Ignatius Baffour Awuah (left), Minister of Employment and Labour Relations, addressing participants in the event. Picture: EDNA SALVO-KOTEY
Ignatius Baffour Awuah (left), Minister of Employment and Labour Relations, addressing participants in the event. Picture: EDNA SALVO-KOTEY

Employment Minister advises co-operative societies to uphold best practices

The Minister of Employment and Labour Relations, Ignatius Baffour Awuah, has advised co-operative organisations to modernise their operations to conform to the changing economies of the world.

He said implementing best practices would help grow their businesses, generate job opportunities for the youth and  accelerate the development of the country.

Mr Awuah said as part of the ministry’s efforts to help co-operatives achieve their objectives, his outfit was working to review the Co-operative Societies Act 1968 (NLCD 252), which came into force in 1968, to make the law reflective of contemporary co-operative societies.

“Reviewing the law needs a lot of commitment, time and energy, and we need a law that is more reflective of activities of today,” he added. 

Co-operative Day

The minister was speaking at this year’s International Co-operative Day in Accra yesterday.

The International Co-operative Day is observed annually to increase awareness of cooperatives and also promote the values and principles that make the model suitable for advancing sustainable development.

As part of the commemoration of this year’s occasion, various co-operative societies embarked on a float to create awareness. 

The event, which was jointly organised by the Department of Co-operatives and the Ghana Co-operative Council, in collaboration with the sector ministry, was on the theme: “Co-operative for sustainable development”.

The organisers took stock of activities and impact made by co-operatives to enable them to chart a new path. 

The minister further advised individuals to pool resources together to form co-operative societies to establish giant businesses to improve on their lives and also help boost the nation’s fortunes.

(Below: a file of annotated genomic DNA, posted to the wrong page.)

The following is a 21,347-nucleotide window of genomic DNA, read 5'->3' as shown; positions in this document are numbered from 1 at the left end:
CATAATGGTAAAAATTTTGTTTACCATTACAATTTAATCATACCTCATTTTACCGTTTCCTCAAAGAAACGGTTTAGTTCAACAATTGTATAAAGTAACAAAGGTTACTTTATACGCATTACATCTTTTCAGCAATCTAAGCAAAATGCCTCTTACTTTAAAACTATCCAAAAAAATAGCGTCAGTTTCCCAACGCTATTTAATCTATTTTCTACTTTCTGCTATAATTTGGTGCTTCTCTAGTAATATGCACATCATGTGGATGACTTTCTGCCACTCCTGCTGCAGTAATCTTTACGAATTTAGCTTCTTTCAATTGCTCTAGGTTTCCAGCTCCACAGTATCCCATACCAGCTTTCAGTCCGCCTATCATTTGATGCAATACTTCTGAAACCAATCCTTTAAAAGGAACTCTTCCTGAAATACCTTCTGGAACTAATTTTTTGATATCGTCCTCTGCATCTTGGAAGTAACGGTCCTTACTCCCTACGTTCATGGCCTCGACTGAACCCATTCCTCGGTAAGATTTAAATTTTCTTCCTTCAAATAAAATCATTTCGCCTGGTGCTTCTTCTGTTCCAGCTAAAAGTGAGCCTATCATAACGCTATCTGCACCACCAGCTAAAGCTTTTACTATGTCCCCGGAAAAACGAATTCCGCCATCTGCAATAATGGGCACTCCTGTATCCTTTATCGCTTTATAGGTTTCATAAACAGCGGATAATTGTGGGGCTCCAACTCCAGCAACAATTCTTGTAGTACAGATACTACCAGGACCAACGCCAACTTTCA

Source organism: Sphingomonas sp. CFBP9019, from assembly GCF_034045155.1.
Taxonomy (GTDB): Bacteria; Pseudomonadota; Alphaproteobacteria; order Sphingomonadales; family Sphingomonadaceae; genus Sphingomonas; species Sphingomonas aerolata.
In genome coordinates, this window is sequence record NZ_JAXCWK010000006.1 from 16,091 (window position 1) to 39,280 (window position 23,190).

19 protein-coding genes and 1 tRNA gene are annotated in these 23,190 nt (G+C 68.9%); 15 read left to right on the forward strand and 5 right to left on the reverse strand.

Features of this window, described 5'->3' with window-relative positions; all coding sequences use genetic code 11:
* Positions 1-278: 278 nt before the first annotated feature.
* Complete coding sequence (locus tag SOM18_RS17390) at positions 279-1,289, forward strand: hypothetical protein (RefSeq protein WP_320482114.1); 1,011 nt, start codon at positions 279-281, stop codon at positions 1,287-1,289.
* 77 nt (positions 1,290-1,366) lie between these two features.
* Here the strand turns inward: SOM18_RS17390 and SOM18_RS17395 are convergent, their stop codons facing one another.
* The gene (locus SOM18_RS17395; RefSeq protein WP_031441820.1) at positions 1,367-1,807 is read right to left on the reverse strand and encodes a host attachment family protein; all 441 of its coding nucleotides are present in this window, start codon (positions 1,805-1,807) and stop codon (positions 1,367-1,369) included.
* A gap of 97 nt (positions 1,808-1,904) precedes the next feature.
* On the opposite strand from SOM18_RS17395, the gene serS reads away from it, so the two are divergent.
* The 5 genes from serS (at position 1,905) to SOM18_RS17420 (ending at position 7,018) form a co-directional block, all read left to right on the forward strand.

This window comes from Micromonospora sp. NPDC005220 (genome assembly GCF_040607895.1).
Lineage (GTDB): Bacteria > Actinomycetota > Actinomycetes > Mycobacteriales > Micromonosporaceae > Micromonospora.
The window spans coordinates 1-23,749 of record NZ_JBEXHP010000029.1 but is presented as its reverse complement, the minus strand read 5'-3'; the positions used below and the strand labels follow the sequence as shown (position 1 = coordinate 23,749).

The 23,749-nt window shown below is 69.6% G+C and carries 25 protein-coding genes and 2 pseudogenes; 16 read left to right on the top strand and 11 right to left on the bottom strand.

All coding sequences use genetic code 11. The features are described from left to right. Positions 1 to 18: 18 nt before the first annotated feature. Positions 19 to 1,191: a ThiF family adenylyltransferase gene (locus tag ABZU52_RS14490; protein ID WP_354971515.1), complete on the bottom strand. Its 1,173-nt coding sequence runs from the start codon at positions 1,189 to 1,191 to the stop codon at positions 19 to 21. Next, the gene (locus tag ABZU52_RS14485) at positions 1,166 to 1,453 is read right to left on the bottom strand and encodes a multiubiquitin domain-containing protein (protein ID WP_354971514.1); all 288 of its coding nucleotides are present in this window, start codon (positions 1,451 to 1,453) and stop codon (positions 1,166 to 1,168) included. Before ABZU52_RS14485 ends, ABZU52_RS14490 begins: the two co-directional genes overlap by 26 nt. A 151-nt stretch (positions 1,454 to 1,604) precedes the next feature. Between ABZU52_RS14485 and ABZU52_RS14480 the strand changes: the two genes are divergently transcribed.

“We are not committed to the ideals of co-operatives and that is why we are not harnessing the positives. 

“If we want to build giant businesses and speed up development, what we need to do is to pool our resources together and do what is called crowd financing,” he said. 

Mr Awuah also urged the leadership of co-operatives to be more transparent in their daily transactions to improve investor confidence in their activities, adding: “Suspicions and counter suspicions among you is becoming too much. My plea is that we need to operate an open system that would not create suspicions”.  


The acting Registrar of Co-operative Societies, Ghana, Kwabena Apraku Yeboah, said co-operatives existed to find solutions to socio-economic problems such as unemployment and low productivity. 

He, however, said the global economic down-turn had affected them in their operations, and therefore, said there was the need for them to pool resources together to ease their financial burdens.

To help address the country’s housing deficit, Mr Yeboah recommended the introduction of a co-operative housing scheme, a policy he said was implemented in other jurisdictions. 

He said plans were also underway to form an apex body for cocoa farmers to enable them to increase their productivity and income levels.

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